Crater Lake partially fills a type of volcanic depression called a caldera that formed by the collapse of a 3,700 m (12,000 ft) volcano known as Mount Mazama during an enormous eruption approximately 7,700 years ago. The climactic (caldera-forming) eruption of Mount Mazama changed the landscape all around the volcano. Pyroclastic flows of pumice and ash devastated the surrounding area, including all of the river valleys that drained Mount Mazama to as far as 64 km (40 mi) away, and a blanket of pumice and ash fell to the northeast of the volcano at least as far as central Canada. Erosion removed much of this material, feeding rivers that carried it far from its source, ultimately into the Pacific Ocean. Prior to the climactic event, Mount Mazama had a 400,000 year history of activity similar to other Cascade volcanic centers such as Mount Shasta. Since the climactic eruption, there have been several less violent, smaller postcaldera eruptions within the caldera itself.
Mount Mazama was a large composite volcano constructed by episodic growth of many overlapping shield and composite volcanoes, each of which probably was active for a comparatively brief period. Mount Mazama rose to an approximate height of 3,700 m (12,000 ft) above sea level. The erupted magma was mainly andesite. The caldera wall displays the geologic layering of lava flows through time. As the volcanic complex evolved, so did its eruptive style. The eruptions of the last ~70,000 years were highly explosive; the eruptive magma were silica-rich (dacite and rhyodacite). The eruptions of the last ~30,000 years were less explosive; the eruptive magma were low in silica. The only activity in the 30,000 years record, prior to the caldera-forming climactic eruption of ~7,700 years ago, was limited to a small number of preclimactic pyroclastic eruptions and ensuing lava flows of rhyodacite.
Mount Mazama began its climactic eruption about 7,700 years ago, blowing out about 50 km3 (12 mi3) of magma as pyroclastic materials (mostly rhyodacite pumice and fine ash) in at most a few days. The volcanic ash covered parts of the northwestern states to as far as central Canada. Rare particles of Mazama ash have even been found in ancient ice from Greenland. The airfall pumice and ash covered a total surface area of more than 2,600,000 km2 (1,000,000 mi2) at least 1 mm (fraction of an inch) thick, and no less than 13,000 km2 (5,000 mi2) more than 15 cm (6 in) thick. A volume of 42-54 km3 (10-13 mi3) of the mountaintop had disappeared.
Click here to view a map of the distribution of pumice deposits. Image acquired from the 1988 editon of the 1:62,500 scale topographic map entitled "Crater Lake National Park and Vicinity, Oreg."
The climactic eruption was fed by magma that had accumulated in a chamber about 5 km (3 mi) below the surface. As the enormous volume of magma (54-63 km3, or 13-15 mi3) was rapidly removed to feed the eruption, the roof of the magma chamber collapsed, forming the bowl-shape depression known as a caldera. The caldera has a diameter of approximately 8 km (5 mi) north to south and 10 km (6 mi) east to west, with an approximate depth of 1,200 m (4,000 ft) from the caldera rim to the lake floor. Pyroclastic flows deposited pumice and ash on all flanks of Mount Mazama and in valleys below.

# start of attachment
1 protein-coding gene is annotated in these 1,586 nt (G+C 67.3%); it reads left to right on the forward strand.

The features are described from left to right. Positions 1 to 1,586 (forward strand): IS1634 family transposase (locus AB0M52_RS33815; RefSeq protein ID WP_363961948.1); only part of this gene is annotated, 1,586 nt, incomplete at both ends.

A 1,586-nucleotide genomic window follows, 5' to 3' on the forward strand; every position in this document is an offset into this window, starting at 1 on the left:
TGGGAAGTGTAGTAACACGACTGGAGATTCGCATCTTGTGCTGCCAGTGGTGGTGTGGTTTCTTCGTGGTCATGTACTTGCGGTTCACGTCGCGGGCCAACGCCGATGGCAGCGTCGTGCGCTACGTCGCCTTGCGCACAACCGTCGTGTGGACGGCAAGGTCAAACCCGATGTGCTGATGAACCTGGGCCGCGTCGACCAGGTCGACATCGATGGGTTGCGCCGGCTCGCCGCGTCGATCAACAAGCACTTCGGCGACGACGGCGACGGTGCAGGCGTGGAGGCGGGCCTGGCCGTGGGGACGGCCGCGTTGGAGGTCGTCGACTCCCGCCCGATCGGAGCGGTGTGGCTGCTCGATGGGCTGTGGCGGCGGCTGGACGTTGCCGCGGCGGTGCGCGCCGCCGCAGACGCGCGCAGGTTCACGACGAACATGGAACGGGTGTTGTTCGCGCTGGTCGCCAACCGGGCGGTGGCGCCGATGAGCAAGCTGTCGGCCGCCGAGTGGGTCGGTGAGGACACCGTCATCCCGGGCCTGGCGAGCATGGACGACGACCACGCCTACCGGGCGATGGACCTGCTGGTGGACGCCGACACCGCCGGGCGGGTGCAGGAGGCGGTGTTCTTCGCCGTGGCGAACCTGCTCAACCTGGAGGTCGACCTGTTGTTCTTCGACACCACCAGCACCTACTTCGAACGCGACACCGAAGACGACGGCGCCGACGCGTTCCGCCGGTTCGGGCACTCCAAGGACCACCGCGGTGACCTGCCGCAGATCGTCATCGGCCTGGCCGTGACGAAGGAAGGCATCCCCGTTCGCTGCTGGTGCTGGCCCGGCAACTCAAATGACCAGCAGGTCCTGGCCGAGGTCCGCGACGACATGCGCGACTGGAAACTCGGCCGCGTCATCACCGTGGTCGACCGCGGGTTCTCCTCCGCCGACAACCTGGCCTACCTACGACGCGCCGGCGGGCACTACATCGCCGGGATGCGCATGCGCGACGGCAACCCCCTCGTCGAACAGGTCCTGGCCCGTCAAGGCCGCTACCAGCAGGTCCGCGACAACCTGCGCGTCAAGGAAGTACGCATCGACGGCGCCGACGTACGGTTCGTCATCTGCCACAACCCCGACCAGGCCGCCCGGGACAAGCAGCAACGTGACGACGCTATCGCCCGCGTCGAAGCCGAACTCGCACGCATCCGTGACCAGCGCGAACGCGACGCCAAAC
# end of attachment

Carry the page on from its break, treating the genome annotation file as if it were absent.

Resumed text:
The landscape after the eruption was a scene of devastation. Geologists have determined that the collapse was a relatively quick event during the eruption, occupying perhaps a few hours or days. All the valleys surrounding the volcano were partially filled with hot pyroclastic flows. The caldera was partly filled with pyroclastic materials and rock debris from its unstable walls. Subsequent to the climactic eruption, all volcanic activity has occurred within the caldera itself. Renewed volcanism built the postcaldera volcanoes of the central platform, Merriam Cone, and Wizard Island.
Following the climactic eruption, it took perhaps 250 years of rain and snow accumulation for the caldera to fill to its present-day lake level. The lake level is maintained by a balance between precipitation and evaporation plus seepage. By that time, the postcaldera volcanoes, nearly all of which are hidden beneath the surface of the lake, had finished their eruptions of andesite lava. Only a small rhyodacite dome was erupted later, about 5,000 years ago.
Studies show that hydrothermal activities are present at the lake floor. Chemical analysis of the lake water and hydrothermal studies indicate that warm water enters the lake from the lake bottom. The water is heated by hot rock beneath the fractured caldera floor. Scientists are not certain whether any magma still remains underground but it is likely that Mount Mazama will erupt again someday.
The following diagrams show the formation of Crater Lake during the climactic eruption of Mount Mazama. Diagrams are by Charles Bacon, acquired from the 1988 editon of the 1:62,500 scale topographic map entitled "Crater Lake National Park and Vicinity, Oreg."
Figure A: Plinian eruption deposits airfall pumice and ash, blown by winds to north and east.
Figure B: Vent enlarges and eruption column collapses; pyroclastic flows deposit the Wineglass Welded Tuff on north and east flanks.
Figure C: Roof of magma chamber collapses, forming caldera as new vents open above fractures; pyroclastic flows deposit pumice and ash on all flanks of Mount Mazama and in valleys below.
Figure D: Caldera has been partly filled with pumice and ash from the eruption shown in C and with blocks of rock from the caldera walls; weak, dying explosions within the caldera deposit ash on the caldera rim; pyroclastic-flow deposits develop fumaroles and gradually cool.
Figure E: Crater Lake today.
For more information on the geology of Crater Lake, please see: http://vulcan.wr.usgs.gov/Volcanoes/CraterLake/.